The 12-gauge is obviously the most common turkey gun. More turkey loads can be found for the 12-gauge than all others combined. It’s a versatile gun that can also double as a waterfowl gun, among other uses. Pump-action styles are most popular since they’re more affordable, but the semi-automatic actions reduce recoil since they immediately eject the shell when fired.
I killed my first six birds with a bow, but after borrowing a 12-gauge and killing my seventh turkey with it, I knew I’d like a turkey gun of my own. I chose a Benelli Nova pump-action shotgun — a great bridge between affordability and performance. I secured it for $275. My beloved Nova has claimed dozens of birds at the hands of my family and me.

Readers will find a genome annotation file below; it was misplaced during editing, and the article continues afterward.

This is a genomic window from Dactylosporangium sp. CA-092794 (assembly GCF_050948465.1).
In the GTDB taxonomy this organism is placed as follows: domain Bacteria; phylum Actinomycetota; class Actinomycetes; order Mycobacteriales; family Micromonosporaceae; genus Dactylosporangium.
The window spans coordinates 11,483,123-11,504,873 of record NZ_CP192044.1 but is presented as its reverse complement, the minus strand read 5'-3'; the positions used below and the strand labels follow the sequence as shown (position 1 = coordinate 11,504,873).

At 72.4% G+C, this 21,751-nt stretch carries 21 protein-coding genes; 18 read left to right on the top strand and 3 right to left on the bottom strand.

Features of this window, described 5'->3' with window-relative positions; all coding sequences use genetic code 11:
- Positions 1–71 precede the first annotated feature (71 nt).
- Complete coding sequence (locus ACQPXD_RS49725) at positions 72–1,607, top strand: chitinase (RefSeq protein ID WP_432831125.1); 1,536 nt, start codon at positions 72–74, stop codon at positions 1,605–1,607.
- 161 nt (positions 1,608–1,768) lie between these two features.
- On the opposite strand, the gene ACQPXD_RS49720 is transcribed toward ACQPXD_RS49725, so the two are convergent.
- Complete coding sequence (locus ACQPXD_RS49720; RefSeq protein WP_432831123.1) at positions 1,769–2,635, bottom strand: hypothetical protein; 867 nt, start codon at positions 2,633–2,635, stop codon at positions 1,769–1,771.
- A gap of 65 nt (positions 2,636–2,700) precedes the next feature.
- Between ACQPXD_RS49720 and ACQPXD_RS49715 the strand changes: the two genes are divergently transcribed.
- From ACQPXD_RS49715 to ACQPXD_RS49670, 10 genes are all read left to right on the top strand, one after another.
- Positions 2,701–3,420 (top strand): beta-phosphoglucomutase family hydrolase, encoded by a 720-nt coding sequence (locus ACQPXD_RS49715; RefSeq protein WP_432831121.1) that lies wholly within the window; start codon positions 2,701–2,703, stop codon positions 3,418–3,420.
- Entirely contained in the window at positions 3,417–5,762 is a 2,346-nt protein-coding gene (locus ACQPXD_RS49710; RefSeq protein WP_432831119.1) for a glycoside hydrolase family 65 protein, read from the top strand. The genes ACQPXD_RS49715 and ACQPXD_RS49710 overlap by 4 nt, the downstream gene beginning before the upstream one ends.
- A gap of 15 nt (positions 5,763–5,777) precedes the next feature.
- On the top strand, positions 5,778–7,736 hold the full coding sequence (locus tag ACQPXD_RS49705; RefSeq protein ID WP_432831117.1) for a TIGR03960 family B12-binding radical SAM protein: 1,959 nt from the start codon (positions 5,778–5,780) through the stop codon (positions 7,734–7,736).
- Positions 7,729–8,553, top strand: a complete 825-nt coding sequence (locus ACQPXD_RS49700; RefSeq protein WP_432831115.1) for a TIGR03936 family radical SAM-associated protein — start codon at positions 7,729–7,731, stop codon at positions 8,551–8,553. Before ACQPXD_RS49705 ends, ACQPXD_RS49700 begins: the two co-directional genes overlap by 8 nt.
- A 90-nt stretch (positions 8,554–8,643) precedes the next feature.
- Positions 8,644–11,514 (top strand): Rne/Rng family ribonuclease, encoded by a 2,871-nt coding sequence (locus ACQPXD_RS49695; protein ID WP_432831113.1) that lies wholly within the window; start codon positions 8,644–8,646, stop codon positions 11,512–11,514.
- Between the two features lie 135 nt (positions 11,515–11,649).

A few shell sizes are available, depending on what your 12-gauge is chambered for. Mine is chambered for shotshells up to 3 ½ inches, so it will shoot 2 ¾-, 3- and 3 ½-inch shotshells. Of course, the 2 ¾-inch loads should be reserved for youth or women hunters who can’t — and shouldn’t — harness the mule kick of a magnum 3- or 3 ½-incher or be shooting long ranges.
Now, some folks argue that the 3 ½-inch shells aren’t advantageous over 3-inch shells, but I have yet to find a 3-incher that matches the performance of 3 ½-inch Winchester Longbeard XR and Hevi-Shot Magnum Blend shells, which pattern beyond well enough to cleanly dump gobblers out to 60 yards with my Nova.
In all, a 12-gauge with a great choke/load combination will outperform most 20-gauge guns in the distance department. But, for weaker hunters, it can be a burden to tote.
For youth, women or aging hunters, the 20-gauge is a good companion since most makes/models are lighter, shorter and more maneuverable than their 12-gauge big brothers. Keep in mind, though, that lighter 20-gauges will kick harder than heavier ones of the same action type. This fact applies to all gauges, in fact.